There are times and there are times. Times to
address the immediate – the needs and issues of the
moment. And times to step back and look at the big picture,
to see the forest from the trees.
As we enter a new year (5766) this is the
time to look back at the year in perspective. And since
no year stands in a vacuum, an effective annual review requires
us to also reflect on the general period in time in which
we live. We do so in order to make better sense of our lives,
correct mistakes and improve our actions as we chart a course
ahead. Studying the patterns of the past help us define
trends of the future.
These days especially, the ten days between
Rosh Hashana and Yom Kippur, are particularly auspicious
to define our priorities. These ten days are days of building
[in Kabbalsitic language: the building of malchut] –
days that define and construct the year ahead. Like a central
nervous system this month of Tishrei (same letters as reishit,
head) controls the mechanics of the upcoming year.
Highlights of the last 12 months include,
working our way backwards:
- Our human vulnerability – as well as the rifts between
the poor and the wealthy – was exposed in the wake of
Hurricanes Katrina and (to a smaller degree) Rita.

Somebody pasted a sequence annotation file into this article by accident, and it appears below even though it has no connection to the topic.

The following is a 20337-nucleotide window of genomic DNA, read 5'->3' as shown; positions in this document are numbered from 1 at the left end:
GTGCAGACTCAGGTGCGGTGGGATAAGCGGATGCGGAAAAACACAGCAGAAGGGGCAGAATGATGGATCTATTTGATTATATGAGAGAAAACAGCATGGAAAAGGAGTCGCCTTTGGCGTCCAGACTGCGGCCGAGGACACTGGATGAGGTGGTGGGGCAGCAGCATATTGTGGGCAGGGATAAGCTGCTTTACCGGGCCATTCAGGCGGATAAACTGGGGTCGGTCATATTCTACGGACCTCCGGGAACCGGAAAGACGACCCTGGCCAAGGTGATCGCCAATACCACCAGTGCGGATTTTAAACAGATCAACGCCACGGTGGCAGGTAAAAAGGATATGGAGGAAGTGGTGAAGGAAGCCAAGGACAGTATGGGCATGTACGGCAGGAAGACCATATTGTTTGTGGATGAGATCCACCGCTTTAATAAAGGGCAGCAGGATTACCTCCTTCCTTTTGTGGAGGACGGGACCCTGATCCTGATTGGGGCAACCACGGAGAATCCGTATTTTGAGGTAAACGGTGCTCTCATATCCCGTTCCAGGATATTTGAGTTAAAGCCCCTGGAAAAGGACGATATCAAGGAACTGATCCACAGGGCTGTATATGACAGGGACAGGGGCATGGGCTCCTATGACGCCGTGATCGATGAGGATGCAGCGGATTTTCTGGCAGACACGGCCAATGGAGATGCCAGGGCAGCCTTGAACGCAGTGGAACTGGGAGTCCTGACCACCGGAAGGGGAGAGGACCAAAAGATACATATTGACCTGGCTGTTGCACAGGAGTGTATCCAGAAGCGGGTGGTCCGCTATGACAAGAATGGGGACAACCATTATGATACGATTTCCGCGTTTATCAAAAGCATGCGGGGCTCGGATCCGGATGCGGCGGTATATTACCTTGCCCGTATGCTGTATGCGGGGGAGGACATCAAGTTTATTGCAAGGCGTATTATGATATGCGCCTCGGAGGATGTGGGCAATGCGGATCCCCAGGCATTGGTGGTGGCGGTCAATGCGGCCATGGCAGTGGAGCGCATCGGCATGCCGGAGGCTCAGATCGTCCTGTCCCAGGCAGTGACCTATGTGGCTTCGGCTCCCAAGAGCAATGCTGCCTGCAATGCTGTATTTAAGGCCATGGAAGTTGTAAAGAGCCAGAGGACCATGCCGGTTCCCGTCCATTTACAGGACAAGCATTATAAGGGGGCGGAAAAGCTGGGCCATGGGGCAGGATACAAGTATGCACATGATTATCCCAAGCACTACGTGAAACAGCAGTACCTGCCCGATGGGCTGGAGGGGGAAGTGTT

- The Middle East remains a bottomless quagmire, with
Iraq haunting us daily, but not limited to Iraq.
- The threat of terrorism – able to strike anytime anywhere
– hovers over us, whether we think about it or not.
- The Middle East remains a hotbed, with the force of
one billion Muslims yet to be reckoned with. We are sitting
on a powder keg.
- The identity crisis in Israel has come to the fore with
Israel’s withdrawal from Gaza, with no peace in
sight and no clue of a future strategy.
- Here in the United States, the housing boom continues,
technology and medicine and science march boldly ahead,
reflecting on our ongoing prosperity, yet oil prices are
rising, family life and children remain deeply dysfunctional
and the ineptness of our infrastructures are stark reminders
of a very fragile and tenuous balance between our increasing
outer prosperity and our decreasing inner control.
- The battle around the role of religion and faith in
our lives continues to surprisingly accelerate, with no
resolve in sight.
Overall a growing tension is developing between
our personal happiness and our personal comforts. Are we
becoming happier people standard of living gets higher?
It appears that the more comfortable our material lives,
the more therapy we need.
What is clear from all recent events is that
we stand at the transition stage between changing paradigms.
Whenever we move from one state to another, many many cracks
open up, reflecting the need to adjust and align ourselves
to a new reality.